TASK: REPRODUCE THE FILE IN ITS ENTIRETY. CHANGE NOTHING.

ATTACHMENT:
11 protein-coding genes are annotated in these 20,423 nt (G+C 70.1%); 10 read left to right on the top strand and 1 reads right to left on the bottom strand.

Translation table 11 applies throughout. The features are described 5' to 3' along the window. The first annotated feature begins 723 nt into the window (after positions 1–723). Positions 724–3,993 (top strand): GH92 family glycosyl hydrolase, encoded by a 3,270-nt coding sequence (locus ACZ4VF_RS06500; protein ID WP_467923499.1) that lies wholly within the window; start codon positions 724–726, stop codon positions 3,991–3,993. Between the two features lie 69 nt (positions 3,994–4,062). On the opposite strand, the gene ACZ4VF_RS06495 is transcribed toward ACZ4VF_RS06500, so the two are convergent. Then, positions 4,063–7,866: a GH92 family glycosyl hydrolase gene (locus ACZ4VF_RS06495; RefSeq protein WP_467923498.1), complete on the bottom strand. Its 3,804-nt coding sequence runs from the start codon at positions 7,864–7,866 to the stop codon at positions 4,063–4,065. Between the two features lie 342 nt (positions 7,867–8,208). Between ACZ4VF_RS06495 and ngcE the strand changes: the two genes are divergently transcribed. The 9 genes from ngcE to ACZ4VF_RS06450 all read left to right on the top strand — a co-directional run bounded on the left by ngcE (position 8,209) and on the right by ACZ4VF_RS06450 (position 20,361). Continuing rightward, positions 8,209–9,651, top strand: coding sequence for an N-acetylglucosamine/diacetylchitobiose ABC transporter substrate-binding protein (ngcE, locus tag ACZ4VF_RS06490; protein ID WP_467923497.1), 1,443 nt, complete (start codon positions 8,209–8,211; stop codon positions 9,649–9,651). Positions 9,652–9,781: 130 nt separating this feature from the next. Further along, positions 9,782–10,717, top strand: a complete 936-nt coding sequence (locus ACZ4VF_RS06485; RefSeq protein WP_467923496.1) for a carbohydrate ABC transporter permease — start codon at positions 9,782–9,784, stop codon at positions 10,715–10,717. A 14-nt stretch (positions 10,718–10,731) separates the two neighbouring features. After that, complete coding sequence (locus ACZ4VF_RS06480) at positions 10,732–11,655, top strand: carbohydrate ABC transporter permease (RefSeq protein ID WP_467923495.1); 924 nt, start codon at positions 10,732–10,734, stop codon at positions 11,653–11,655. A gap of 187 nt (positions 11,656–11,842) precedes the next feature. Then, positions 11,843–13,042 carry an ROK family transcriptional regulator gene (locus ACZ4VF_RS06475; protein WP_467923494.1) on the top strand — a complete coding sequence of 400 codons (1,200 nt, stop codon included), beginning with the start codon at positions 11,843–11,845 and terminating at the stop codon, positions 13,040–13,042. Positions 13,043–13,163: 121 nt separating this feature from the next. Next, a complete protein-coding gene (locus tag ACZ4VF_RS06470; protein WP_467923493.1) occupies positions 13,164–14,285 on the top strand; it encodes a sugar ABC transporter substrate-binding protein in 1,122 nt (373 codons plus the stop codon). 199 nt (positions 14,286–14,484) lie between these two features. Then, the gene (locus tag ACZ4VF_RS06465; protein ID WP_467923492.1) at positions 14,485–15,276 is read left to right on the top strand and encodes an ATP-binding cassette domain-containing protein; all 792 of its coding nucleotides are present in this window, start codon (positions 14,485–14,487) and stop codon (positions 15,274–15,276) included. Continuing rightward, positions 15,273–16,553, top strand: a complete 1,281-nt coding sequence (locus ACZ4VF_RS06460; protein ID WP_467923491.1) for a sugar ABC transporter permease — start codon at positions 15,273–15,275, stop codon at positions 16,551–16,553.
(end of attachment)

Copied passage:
11 protein-coding genes are annotated in these 20,423 nt (G+C 70.1%); 10 read left to right on the top strand and 1 reads right to left on the bottom strand.

Translation table 11 applies throughout. The features are described 5' to 3' along the window. The first annotated feature begins 723 nt into the window (after positions 1–723). Positions 724–3,993 (top strand): GH92 family glycosyl hydrolase, encoded by a 3,270-nt coding sequence (locus ACZ4VF_RS06500; protein ID WP_467923499.1) that lies wholly within the window; start codon positions 724–726, stop codon positions 3,991–3,993. Between the two features lie 69 nt (positions 3,994–4,062). On the opposite strand, the gene ACZ4VF_RS06495 is transcribed toward ACZ4VF_RS06500, so the two are convergent. Then, positions 4,063–7,866: a GH92 family glycosyl hydrolase gene (locus ACZ4VF_RS06495; RefSeq protein WP_467923498.1), complete on the bottom strand. Its 3,804-nt coding sequence runs from the start codon at positions 7,864–7,866 to the stop codon at positions 4,063–4,065. Between the two features lie 342 nt (positions 7,867–8,208). Between ACZ4VF_RS06495 and ngcE the strand changes: the two genes are divergently transcribed. The 9 genes from ngcE to ACZ4VF_RS06450 all read left to right on the top strand — a co-directional run bounded on the left by ngcE (position 8,209) and on the right by ACZ4VF_RS06450 (position 20,361). Continuing rightward, positions 8,209–9,651, top strand: coding sequence for an N-acetylglucosamine/diacetylchitobiose ABC transporter substrate-binding protein (ngcE, locus tag ACZ4VF_RS06490; protein ID WP_467923497.1), 1,443 nt, complete (start codon positions 8,209–8,211; stop codon positions 9,649–9,651). Positions 9,652–9,781: 130 nt separating this feature from the next. Further along, positions 9,782–10,717, top strand: a complete 936-nt coding sequence (locus ACZ4VF_RS06485; RefSeq protein WP_467923496.1) for a carbohydrate ABC transporter permease — start codon at positions 9,782–9,784, stop codon at positions 10,715–10,717. A 14-nt stretch (positions 10,718–10,731) separates the two neighbouring features. After that, complete coding sequence (locus ACZ4VF_RS06480) at positions 10,732–11,655, top strand: carbohydrate ABC transporter permease (RefSeq protein ID WP_467923495.1); 924 nt, start codon at positions 10,732–10,734, stop codon at positions 11,653–11,655. A gap of 187 nt (positions 11,656–11,842) precedes the next feature. Then, positions 11,843–13,042 carry an ROK family transcriptional regulator gene (locus ACZ4VF_RS06475; protein WP_467923494.1) on the top strand — a complete coding sequence of 400 codons (1,200 nt, stop codon included), beginning with the start codon at positions 11,843–11,845 and terminating at the stop codon, positions 13,040–13,042. Positions 13,043–13,163: 121 nt separating this feature from the next. Next, a complete protein-coding gene (locus tag ACZ4VF_RS06470; protein WP_467923493.1) occupies positions 13,164–14,285 on the top strand; it encodes a sugar ABC transporter substrate-binding protein in 1,122 nt (373 codons plus the stop codon). 199 nt (positions 14,286–14,484) lie between these two features. Then, the gene (locus tag ACZ4VF_RS06465; protein ID WP_467923492.1) at positions 14,485–15,276 is read left to right on the top strand and encodes an ATP-binding cassette domain-containing protein; all 792 of its coding nucleotides are present in this window, start codon (positions 14,485–14,487) and stop codon (positions 15,274–15,276) included. Continuing rightward, positions 15,273–16,553, top strand: a complete 1,281-nt coding sequence (locus ACZ4VF_RS06460; protein ID WP_467923491.1) for a sugar ABC transporter permease — start codon at positions 15,273–15,275, stop codon at positions 16,551–16,553.